Quality of life increases for older individuals who switch from organisational employment to self-employment

Policymakers advocate the promotion of business start-ups by people aged 50 or over as a means of tackling the grand challenge of population ageing. The principal societal benefit is extension of working careers: research shows that self-employed individuals tend to retire later than their employed counterparts, which generates savings in public pensions and the prolonged deployment of those individuals’ human capital in the economy. However, to date, we do not know whether taking up self-employment in late career improves ageing workers’ quality of life.

This study utilises data from the first five biennial waves (2002-2011) of the English Longitudinal Study of Ageing to examine whether switching from paid employment to self-employment affects the individual’s quality of life. The measure of quality of life is CASP-19.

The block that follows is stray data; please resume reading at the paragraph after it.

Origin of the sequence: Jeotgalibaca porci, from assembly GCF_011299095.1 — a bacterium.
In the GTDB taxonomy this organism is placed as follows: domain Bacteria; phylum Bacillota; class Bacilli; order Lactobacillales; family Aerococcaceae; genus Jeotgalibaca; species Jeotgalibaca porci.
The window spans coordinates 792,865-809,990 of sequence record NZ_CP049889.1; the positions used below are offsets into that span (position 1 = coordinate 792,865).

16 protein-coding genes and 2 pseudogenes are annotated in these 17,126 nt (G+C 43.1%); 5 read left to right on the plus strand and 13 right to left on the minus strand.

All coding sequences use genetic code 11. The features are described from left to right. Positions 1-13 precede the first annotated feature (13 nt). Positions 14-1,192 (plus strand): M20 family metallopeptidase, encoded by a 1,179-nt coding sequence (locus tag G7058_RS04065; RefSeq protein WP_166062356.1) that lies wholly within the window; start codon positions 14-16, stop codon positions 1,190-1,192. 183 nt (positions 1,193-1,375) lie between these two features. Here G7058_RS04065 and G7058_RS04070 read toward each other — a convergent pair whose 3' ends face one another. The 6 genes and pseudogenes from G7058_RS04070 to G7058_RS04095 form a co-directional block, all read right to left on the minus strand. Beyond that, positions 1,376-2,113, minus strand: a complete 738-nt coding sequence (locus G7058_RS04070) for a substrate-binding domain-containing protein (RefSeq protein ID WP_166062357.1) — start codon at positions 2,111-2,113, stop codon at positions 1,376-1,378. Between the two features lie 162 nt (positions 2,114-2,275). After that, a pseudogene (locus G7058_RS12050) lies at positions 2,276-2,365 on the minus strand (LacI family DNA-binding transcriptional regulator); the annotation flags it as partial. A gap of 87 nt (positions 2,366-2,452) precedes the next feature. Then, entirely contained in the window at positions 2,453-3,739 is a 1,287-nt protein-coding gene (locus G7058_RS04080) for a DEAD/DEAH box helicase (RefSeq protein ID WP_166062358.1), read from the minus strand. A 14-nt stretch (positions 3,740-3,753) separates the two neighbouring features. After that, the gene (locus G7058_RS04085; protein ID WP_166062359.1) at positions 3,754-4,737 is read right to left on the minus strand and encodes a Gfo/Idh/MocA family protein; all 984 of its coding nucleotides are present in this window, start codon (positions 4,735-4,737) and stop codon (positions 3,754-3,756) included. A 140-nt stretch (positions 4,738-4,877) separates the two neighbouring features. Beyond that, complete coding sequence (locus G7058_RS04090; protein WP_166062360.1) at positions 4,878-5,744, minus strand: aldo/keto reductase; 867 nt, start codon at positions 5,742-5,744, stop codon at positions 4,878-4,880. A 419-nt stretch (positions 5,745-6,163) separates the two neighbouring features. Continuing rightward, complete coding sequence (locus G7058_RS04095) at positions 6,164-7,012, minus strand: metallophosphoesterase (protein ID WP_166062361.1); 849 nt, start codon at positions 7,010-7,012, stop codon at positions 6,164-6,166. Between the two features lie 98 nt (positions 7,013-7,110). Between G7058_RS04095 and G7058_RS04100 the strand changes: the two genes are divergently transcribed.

We used propensity score matching to create quasi-experimental scenarios involving individuals who are very similar at the baseline (t) but who followed different career paths in the following two years (t+2). We compared individuals who switched to self-employment (‘treatment group’) with i) those who remained in their original employment and ii) those who switched to another organisational job (‘control groups’). In addition to changes in quality of life, we also examined changes in the level of income.

Our results show that on average, older workers who switch to self-employment experience a significant increase in quality of life. The increase in quality of life is also significantly greater than that experienced by individuals who switch to another organisational job. At the same time, individuals who switch to self-employment experience a significant average reduction in income.